Apple Inc. hopes to correct an operational problem in its Apple Watch by changing production companies. The shipping of the watches will continue to be slow with the products not hitting stores until the end of May and new orders scheduled to be shipped in June.
Orders from the Apple Watch started April 10, with some shipments going out on April 25. Watch production was put on the slow track until June at the request of Apple executives, according to reports. There is no explanation for the decision, but some attribute a defective key component for the slow-down.
The part, commonly called a taptic engine, gives the wearer a gentle sensation on the wrist as a notifier for things like emails or text messages. It also is related to the heartbeat feature, which keeps track of your heart rate and can send heart rate information to others. The problem, according to officials, is that the taptic engine malfunctions in a short period of time. That results in random tapping on the wrist for no reason. The problem was discovered during testing.
Additionally, some Apple Watch users receiving the early shipments began complaining on social media that the heart rate function did not work properly. The customers said wrist tattoos cause the heart rate sensor to show incorrect data or lose connection. Tattoos on the wrist also cause the security function of the Apple Watch to malfunction, incorrectly telling the company the customer is no longer wearing the watch.
Officials at IMore explained the problem, stating darker black and red ink causes trouble for the sensor. The watch uses LED lights and photodiodes to get data on blood flow. The lights misread the ink for blood flow, sometimes causing extremely high heartbeat data.
AAC Technology Holdings Inc. of China produced the majority of the taptic engines in the watch. While Apple is not issuing a recall, it changed production companies to another company that has also produced the part. Nidec Corp. of Japan will take over production of the part, according to reports. The primary reason for the change is that the part produced in Japan did not break down, as did the part produced in China. Officials said Nidec Corp. would need some time to increase production to accommodate the number of orders. Apple hopes the change in production companies will correct the watch’s operational problem so the wait in shipments will be worth it.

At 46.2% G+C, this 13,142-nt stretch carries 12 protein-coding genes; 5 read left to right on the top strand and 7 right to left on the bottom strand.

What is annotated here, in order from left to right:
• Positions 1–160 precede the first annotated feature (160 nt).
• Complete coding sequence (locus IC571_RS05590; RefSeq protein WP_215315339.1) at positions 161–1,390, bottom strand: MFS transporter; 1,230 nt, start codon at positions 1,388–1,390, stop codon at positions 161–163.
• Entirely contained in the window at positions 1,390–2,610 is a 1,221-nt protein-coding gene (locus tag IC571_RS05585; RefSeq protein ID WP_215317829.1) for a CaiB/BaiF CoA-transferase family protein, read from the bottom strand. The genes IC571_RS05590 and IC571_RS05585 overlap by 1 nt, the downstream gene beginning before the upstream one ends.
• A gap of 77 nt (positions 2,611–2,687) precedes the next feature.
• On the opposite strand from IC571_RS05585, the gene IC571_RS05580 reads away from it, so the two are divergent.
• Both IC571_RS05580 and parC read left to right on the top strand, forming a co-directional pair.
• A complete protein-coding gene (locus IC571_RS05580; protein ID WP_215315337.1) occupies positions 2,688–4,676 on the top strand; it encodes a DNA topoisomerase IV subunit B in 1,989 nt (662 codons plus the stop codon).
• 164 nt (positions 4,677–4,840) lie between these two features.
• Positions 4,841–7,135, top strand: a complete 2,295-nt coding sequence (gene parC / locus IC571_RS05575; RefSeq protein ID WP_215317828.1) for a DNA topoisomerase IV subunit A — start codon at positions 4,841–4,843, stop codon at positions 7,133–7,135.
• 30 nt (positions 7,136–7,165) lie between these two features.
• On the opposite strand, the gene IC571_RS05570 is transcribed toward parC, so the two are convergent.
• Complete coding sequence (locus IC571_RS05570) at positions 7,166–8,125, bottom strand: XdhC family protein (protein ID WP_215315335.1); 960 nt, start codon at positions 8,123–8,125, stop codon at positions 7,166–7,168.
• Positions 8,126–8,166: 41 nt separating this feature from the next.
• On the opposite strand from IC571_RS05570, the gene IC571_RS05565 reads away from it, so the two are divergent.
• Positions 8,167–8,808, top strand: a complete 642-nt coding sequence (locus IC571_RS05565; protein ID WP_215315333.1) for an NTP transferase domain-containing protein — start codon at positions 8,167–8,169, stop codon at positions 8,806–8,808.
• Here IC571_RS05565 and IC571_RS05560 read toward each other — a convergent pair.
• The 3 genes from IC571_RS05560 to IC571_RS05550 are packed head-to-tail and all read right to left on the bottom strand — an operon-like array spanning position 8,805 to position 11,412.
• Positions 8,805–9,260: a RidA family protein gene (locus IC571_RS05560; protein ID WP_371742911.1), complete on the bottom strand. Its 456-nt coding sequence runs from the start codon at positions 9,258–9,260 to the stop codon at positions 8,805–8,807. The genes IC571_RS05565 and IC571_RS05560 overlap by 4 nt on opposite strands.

The Apple Watch has another problem the company has not addressed. Some have found the battery just does not last long enough. The battery in the Apple Watch is much smaller than watches in other similar devices being produced by competitors. Officials with Apple insist the battery lasts up to 18 hours and can recharge in under two hours.
Apple has not made sales figures for the hot product public. However, demand of the Apple Watch outpaces the number of supplies according to Apple Chief Executive Tim Cook. Apple officials said the company is working to fulfill orders as quickly as possible. The shipments are based on supplies and when orders are taken online. Officials said customers’ patience is appreciated.
Apple hopes a correction of the operational problem in its Apple Watch, fixed when the Japanese company takes over complete production of the taptic engine, will satisfy customers once the products are worn. The company is taking current complaints and dealing with those issues on a case-by-case basis.
By Melody Dareing